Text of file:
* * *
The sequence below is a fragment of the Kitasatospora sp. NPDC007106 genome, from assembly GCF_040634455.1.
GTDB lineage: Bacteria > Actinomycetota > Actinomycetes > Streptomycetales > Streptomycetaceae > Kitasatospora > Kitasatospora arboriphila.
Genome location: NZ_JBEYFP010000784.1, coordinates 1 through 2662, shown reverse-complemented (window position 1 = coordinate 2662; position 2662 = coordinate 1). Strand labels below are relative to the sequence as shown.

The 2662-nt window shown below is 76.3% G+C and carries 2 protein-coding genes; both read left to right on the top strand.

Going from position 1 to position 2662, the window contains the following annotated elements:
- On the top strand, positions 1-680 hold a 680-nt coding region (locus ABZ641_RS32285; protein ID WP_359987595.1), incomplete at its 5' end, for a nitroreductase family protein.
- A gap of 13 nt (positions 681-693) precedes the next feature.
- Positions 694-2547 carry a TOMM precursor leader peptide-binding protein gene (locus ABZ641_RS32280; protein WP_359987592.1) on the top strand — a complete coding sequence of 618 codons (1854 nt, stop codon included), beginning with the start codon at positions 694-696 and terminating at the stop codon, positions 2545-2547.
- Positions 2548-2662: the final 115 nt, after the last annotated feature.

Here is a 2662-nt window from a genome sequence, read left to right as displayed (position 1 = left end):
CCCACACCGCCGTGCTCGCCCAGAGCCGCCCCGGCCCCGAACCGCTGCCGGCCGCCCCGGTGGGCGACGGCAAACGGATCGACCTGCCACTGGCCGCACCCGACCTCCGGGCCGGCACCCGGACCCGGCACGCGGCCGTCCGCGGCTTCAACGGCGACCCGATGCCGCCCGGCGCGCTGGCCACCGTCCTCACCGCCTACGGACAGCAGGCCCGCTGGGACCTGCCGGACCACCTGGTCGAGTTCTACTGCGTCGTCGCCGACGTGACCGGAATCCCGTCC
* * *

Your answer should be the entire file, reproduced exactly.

The sequence below is a fragment of the Kitasatospora sp. NPDC007106 genome, from assembly GCF_040634455.1.
GTDB lineage: Bacteria > Actinomycetota > Actinomycetes > Streptomycetales > Streptomycetaceae > Kitasatospora > Kitasatospora arboriphila.
Genome location: NZ_JBEYFP010000784.1, coordinates 1 through 2662, shown reverse-complemented (window position 1 = coordinate 2662; position 2662 = coordinate 1). Strand labels below are relative to the sequence as shown.

The 2662-nt window shown below is 76.3% G+C and carries 2 protein-coding genes; both read left to right on the top strand.

Going from position 1 to position 2662, the window contains the following annotated elements:
- On the top strand, positions 1-680 hold a 680-nt coding region (locus ABZ641_RS32285; protein ID WP_359987595.1), incomplete at its 5' end, for a nitroreductase family protein.
- A gap of 13 nt (positions 681-693) precedes the next feature.
- Positions 694-2547 carry a TOMM precursor leader peptide-binding protein gene (locus ABZ641_RS32280; protein WP_359987592.1) on the top strand — a complete coding sequence of 618 codons (1854 nt, stop codon included), beginning with the start codon at positions 694-696 and terminating at the stop codon, positions 2545-2547.
- Positions 2548-2662: the final 115 nt, after the last annotated feature.

Here is a 2662-nt window from a genome sequence, read left to right as displayed (position 1 = left end):
CCCACACCGCCGTGCTCGCCCAGAGCCGCCCCGGCCCCGAACCGCTGCCGGCCGCCCCGGTGGGCGACGGCAAACGGATCGACCTGCCACTGGCCGCACCCGACCTCCGGGCCGGCACCCGGACCCGGCACGCGGCCGTCCGCGGCTTCAACGGCGACCCGATGCCGCCCGGCGCGCTGGCCACCGTCCTCACCGCCTACGGACAGCAGGCCCGCTGGGACCTGCCGGACCACCTGGTCGAGTTCTACTGCGTCGTCGCCGACGTGACCGGAATCCCGTCC